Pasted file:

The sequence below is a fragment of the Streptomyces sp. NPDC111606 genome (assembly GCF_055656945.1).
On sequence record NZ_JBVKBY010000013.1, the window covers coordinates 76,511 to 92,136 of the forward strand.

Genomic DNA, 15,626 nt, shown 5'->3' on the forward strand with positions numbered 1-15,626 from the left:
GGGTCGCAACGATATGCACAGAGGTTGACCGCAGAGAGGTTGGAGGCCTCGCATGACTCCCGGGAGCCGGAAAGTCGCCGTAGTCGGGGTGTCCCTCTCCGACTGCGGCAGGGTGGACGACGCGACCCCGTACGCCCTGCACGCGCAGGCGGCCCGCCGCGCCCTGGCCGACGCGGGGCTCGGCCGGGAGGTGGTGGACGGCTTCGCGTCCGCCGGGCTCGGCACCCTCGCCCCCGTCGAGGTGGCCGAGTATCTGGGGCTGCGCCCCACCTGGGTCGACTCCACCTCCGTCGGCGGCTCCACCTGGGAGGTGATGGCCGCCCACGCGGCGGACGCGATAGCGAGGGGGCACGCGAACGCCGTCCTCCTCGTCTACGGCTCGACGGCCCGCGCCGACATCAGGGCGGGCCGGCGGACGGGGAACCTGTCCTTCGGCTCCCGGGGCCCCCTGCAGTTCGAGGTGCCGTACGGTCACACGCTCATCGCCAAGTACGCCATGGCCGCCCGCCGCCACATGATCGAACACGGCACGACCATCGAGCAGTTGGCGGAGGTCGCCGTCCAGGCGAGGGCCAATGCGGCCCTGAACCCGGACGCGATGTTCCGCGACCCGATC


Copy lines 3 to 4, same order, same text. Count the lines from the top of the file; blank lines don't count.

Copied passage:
Genomic DNA, 15,626 nt, shown 5'->3' on the forward strand with positions numbered 1-15,626 from the left:
GGGTCGCAACGATATGCACAGAGGTTGACCGCAGAGAGGTTGGAGGCCTCGCATGACTCCCGGGAGCCGGAAAGTCGCCGTAGTCGGGGTGTCCCTCTCCGACTGCGGCAGGGTGGACGACGCGACCCCGTACGCCCTGCACGCGCAGGCGGCCCGCCGCGCCCTGGCCGACGCGGGGCTCGGCCGGGAGGTGGTGGACGGCTTCGCGTCCGCCGGGCTCGGCACCCTCGCCCCCGTCGAGGTGGCCGAGTATCTGGGGCTGCGCCCCACCTGGGTCGACTCCACCTCCGTCGGCGGCTCCACCTGGGAGGTGATGGCCGCCCACGCGGCGGACGCGATAGCGAGGGGGCACGCGAACGCCGTCCTCCTCGTCTACGGCTCGACGGCCCGCGCCGACATCAGGGCGGGCCGGCGGACGGGGAACCTGTCCTTCGGCTCCCGGGGCCCCCTGCAGTTCGAGGTGCCGTACGGTCACACGCTCATCGCCAAGTACGCCATGGCCGCCCGCCGCCACATGATCGAACACGGCACGACCATCGAGCAGTTGGCGGAGGTCGCCGTCCAGGCGAGGGCCAATGCGGCCCTGAACCCGGACGCGATGTTCCGCGACCCGATC